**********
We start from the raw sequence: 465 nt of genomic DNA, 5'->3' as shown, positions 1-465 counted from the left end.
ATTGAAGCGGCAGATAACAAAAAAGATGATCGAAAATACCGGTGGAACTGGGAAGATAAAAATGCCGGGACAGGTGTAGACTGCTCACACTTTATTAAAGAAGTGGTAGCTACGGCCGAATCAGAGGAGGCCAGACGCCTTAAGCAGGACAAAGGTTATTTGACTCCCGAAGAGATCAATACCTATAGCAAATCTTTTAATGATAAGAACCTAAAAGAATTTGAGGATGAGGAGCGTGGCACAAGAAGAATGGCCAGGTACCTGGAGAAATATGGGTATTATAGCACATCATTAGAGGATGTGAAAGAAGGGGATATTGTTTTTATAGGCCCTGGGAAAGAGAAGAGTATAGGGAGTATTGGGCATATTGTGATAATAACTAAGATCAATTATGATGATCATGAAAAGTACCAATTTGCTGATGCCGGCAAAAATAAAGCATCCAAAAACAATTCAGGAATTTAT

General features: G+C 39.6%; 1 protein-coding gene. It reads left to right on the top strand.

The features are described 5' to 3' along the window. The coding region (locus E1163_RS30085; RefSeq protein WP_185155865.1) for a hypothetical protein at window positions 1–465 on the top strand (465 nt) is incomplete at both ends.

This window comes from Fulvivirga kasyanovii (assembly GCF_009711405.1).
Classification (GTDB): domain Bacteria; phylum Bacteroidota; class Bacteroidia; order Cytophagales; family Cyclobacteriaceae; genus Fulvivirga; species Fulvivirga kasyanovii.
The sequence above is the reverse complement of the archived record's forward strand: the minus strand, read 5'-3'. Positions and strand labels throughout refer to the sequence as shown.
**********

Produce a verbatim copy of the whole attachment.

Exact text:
We start from the raw sequence: 465 nt of genomic DNA, 5'->3' as shown, positions 1-465 counted from the left end.
ATTGAAGCGGCAGATAACAAAAAAGATGATCGAAAATACCGGTGGAACTGGGAAGATAAAAATGCCGGGACAGGTGTAGACTGCTCACACTTTATTAAAGAAGTGGTAGCTACGGCCGAATCAGAGGAGGCCAGACGCCTTAAGCAGGACAAAGGTTATTTGACTCCCGAAGAGATCAATACCTATAGCAAATCTTTTAATGATAAGAACCTAAAAGAATTTGAGGATGAGGAGCGTGGCACAAGAAGAATGGCCAGGTACCTGGAGAAATATGGGTATTATAGCACATCATTAGAGGATGTGAAAGAAGGGGATATTGTTTTTATAGGCCCTGGGAAAGAGAAGAGTATAGGGAGTATTGGGCATATTGTGATAATAACTAAGATCAATTATGATGATCATGAAAAGTACCAATTTGCTGATGCCGGCAAAAATAAAGCATCCAAAAACAATTCAGGAATTTAT

General features: G+C 39.6%; 1 protein-coding gene. It reads left to right on the top strand.

The features are described 5' to 3' along the window. The coding region (locus E1163_RS30085; RefSeq protein WP_185155865.1) for a hypothetical protein at window positions 1–465 on the top strand (465 nt) is incomplete at both ends.

This window comes from Fulvivirga kasyanovii (assembly GCF_009711405.1).
Classification (GTDB): domain Bacteria; phylum Bacteroidota; class Bacteroidia; order Cytophagales; family Cyclobacteriaceae; genus Fulvivirga; species Fulvivirga kasyanovii.
The sequence above is the reverse complement of the archived record's forward strand: the minus strand, read 5'-3'. Positions and strand labels throughout refer to the sequence as shown.